Second confirmed case of monkeypox identified in Ireland
Public Health is now following up on those who had close contact with the cases while they were infectious.
The HSE has revealed that a second case of monkeypox has been confirmed in Ireland.
This follows the health service stating at the weekend that Ireland's first confirmed case of the virus was identified on Friday night in the east of the country.
The HSE has said that the two cases were not unexpected due to the presence of monkeypox cases in the UK and many European countries.
"For each case, Public Health is following up on those who had close contact with the case while they were infectious," it added.
"In order to maintain patient confidentiality, no further information about the cases will be provided.
"Public health risk assessments have been undertaken, and those who were in contact with the cases are being advised on what to do in the event that they become ill."
The cases in Ireland come after the reporting of more than 200 other confirmed cases of monkeypox in Europe, North America and many other countries worldwide over recent weeks.
"The vast majority of these cases do not have a travel link to a country where monkeypox is endemic," the HSE stated.
A multidisciplinary Incident Management Team (IMT) was established by the HSE when the international alert for the virus was first raised and commenced activities to prepare for cases in Ireland.
The health service said the IMT will continue to actively monitor the evolving international situation.
Monkeypox is a rare disease that occurs primarily in remote parts of Central and West Africa.
There are two types of the virus, West African monkeypox and Congo Basin monkeypox, and it is the milder West African type that is causing the current outbreak.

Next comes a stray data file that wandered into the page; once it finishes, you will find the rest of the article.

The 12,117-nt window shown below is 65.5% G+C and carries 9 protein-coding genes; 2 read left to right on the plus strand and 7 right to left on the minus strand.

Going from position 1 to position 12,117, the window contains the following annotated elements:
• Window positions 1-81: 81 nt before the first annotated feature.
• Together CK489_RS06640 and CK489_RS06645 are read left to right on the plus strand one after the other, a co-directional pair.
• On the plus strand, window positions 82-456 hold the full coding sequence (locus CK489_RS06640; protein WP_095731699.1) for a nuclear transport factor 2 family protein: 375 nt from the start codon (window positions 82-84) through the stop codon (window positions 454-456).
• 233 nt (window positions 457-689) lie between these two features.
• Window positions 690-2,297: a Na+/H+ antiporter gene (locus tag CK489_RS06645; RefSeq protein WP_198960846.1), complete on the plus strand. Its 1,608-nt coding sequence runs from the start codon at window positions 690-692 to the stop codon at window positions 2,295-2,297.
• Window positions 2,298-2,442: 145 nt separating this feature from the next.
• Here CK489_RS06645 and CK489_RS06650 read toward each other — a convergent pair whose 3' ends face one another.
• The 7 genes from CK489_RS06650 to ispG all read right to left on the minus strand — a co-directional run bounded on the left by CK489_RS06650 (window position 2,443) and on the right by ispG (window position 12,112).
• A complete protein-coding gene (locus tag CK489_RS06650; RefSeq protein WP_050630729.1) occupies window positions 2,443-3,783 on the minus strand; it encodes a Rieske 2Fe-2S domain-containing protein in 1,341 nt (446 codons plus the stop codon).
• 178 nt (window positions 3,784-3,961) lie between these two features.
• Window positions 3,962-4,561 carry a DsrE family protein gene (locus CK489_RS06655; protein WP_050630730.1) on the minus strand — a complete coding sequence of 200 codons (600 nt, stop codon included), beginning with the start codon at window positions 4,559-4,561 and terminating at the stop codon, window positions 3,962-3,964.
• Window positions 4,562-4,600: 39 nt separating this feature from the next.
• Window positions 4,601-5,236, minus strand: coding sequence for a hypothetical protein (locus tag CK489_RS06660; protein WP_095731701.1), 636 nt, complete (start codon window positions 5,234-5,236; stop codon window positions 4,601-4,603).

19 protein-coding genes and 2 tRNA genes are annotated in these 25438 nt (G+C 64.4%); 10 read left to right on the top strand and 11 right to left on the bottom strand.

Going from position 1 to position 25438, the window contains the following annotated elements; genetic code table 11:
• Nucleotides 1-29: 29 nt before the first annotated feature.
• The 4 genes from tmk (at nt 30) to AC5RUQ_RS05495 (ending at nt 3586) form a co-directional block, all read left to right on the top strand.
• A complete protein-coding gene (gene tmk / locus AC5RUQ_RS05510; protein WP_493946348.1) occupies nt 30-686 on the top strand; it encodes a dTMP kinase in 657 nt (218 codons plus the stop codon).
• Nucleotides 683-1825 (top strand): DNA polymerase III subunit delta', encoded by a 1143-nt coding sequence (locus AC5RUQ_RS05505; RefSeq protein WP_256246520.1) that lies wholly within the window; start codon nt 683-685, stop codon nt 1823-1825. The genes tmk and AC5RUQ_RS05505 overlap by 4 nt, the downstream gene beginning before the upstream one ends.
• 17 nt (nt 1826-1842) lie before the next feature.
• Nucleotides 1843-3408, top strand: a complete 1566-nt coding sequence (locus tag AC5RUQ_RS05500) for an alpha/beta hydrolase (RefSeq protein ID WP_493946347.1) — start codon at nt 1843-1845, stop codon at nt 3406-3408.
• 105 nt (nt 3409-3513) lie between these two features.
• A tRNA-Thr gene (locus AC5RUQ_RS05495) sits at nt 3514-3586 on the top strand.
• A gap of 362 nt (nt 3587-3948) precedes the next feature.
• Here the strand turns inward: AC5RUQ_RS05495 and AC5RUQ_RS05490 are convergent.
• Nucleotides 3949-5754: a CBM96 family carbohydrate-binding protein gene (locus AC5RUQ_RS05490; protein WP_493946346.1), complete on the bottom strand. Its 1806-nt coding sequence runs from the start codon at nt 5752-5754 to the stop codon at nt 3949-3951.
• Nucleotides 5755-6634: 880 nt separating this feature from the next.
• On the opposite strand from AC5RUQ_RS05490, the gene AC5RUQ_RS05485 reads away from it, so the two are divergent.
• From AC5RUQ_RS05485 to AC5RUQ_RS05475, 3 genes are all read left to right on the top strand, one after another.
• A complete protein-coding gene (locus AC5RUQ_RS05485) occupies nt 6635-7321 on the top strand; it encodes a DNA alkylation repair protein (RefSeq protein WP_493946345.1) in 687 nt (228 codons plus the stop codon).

The HSE has said monkeypox is usually a self-limiting illness and that most people recover within weeks but that severe illness can occur in people with very weak immune systems, pregnant women and in very small babies.
However, it also added that cases of severe illness and death outside of Africa are "unlikely".
"Monkeypox spreads through close contact, including contact with the skin rash of someone with monkeypox," the HSE said.
"People who closely interact with someone who is infectious are at greater risk for infection: this includes household members, sexual partners and healthcare workers.
"The risk of spread within the community, in general, is very low."
Symptoms of monkeypox include:
- Itchy rash
- Fever (>38.50C)
- Muscle aches
- Swollen lymph nodes
The rash starts as raised red spots that quickly change into little blisters and usually develops within one to three days of the start of the fever or other symptoms.
That said, some people may only have a rash. Sometimes the rash first appears on the face and spreads to the mouth, palms of the hands and soles of the feet.
However, following sexual contact, the rash may be found initially in the anogenital areas.
In the recent cases seen internationally, systemic symptoms have not always been a feature and a rash in the anogenital area may be the main symptom.
The rash goes through different stages before finally forming scabs which later fall off.
While anyone regardless of their sexuality can get monkeypox, the HSE has said many of the cases in this multi-country outbreak of the virus are in men who self-identify as gay, bisexual or other men who have sex with men (gbMSM).
"Monkeypox rashes can resemble some sexually transmitted diseases, including herpes and syphilis, which may explain why many of the initial cases were picked up at sexual health clinics," it stated.
"As the virus spreads through close contact, the HSE is advising those who self-identify as gbMSM (especially if they have undertaken international travel in the past month), to be alert to any unusual rashes or vesicular lesions on any part of their (or their partner’s) body, especially their genitalia.
"If they do notice any such changes, they should contact their local STI Clinic or their General Practitioner (GP) for advice."